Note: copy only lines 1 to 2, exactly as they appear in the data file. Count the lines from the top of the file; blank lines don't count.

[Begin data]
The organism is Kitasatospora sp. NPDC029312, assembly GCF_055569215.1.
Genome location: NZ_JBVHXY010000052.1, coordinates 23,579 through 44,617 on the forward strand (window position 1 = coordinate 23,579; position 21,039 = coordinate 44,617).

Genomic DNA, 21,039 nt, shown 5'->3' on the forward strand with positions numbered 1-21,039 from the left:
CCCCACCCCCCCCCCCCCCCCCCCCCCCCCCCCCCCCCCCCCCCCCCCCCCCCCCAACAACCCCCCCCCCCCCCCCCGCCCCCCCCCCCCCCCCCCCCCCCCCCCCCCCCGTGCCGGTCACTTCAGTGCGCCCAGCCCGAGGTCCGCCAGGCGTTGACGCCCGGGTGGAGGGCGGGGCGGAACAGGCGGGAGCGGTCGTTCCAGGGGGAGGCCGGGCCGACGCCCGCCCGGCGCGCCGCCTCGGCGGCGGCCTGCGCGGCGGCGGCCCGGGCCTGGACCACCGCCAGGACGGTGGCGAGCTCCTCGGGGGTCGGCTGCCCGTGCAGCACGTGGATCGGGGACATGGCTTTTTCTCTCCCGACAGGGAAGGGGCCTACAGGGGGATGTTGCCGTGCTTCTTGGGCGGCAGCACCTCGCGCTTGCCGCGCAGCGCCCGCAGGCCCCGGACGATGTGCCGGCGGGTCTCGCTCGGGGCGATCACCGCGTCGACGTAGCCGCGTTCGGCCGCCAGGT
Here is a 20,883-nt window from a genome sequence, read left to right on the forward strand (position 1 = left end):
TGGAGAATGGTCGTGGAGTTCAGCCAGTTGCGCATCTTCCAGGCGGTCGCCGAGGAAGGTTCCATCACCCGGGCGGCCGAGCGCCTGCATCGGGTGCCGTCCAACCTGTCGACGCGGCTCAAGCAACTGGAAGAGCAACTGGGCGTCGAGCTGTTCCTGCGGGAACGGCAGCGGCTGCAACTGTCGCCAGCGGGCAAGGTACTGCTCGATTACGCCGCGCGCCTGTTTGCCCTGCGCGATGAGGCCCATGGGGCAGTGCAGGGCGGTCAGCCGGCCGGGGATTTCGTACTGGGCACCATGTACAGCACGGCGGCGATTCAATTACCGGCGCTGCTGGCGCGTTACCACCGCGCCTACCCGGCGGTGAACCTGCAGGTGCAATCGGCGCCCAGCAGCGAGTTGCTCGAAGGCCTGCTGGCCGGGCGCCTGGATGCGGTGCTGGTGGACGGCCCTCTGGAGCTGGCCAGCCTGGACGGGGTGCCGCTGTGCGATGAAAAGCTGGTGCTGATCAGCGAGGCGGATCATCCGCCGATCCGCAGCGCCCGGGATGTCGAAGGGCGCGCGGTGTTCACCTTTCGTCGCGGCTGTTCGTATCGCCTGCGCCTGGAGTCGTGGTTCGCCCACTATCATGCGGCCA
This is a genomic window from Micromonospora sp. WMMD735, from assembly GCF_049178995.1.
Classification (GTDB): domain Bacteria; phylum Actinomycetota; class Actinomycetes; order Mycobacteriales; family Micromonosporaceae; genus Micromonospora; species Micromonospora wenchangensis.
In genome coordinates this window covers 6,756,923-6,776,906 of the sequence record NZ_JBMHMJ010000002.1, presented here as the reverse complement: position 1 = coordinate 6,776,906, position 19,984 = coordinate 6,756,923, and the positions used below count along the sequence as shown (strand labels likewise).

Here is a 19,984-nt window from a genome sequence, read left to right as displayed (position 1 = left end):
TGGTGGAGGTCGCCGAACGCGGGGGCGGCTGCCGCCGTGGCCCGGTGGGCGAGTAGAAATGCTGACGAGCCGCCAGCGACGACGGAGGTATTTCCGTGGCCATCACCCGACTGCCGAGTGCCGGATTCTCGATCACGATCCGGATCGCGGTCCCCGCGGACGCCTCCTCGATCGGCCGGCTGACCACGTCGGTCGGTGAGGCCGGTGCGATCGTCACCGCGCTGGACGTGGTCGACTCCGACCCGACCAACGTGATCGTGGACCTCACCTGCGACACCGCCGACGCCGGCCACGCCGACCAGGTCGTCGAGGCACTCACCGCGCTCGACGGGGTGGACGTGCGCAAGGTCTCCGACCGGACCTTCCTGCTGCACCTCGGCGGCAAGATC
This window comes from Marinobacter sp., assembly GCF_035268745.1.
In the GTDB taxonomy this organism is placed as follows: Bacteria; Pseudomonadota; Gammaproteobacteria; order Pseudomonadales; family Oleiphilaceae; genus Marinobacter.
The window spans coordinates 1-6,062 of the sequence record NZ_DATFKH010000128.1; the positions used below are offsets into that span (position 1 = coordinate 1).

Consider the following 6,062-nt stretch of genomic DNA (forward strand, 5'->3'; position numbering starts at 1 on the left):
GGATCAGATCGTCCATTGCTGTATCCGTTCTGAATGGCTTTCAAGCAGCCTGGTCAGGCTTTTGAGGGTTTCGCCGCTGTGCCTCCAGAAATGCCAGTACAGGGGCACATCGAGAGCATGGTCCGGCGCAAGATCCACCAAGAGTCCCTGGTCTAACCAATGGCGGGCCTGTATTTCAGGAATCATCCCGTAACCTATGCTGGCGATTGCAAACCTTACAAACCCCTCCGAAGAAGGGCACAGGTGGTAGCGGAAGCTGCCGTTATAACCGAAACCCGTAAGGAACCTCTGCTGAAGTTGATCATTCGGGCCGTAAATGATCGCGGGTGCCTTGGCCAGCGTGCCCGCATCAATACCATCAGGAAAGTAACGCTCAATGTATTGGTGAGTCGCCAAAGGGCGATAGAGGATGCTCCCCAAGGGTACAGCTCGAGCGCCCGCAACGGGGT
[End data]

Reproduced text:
The organism is Kitasatospora sp. NPDC029312, assembly GCF_055569215.1.
Genome location: NZ_JBVHXY010000052.1, coordinates 23,579 through 44,617 on the forward strand (window position 1 = coordinate 23,579; position 21,039 = coordinate 44,617).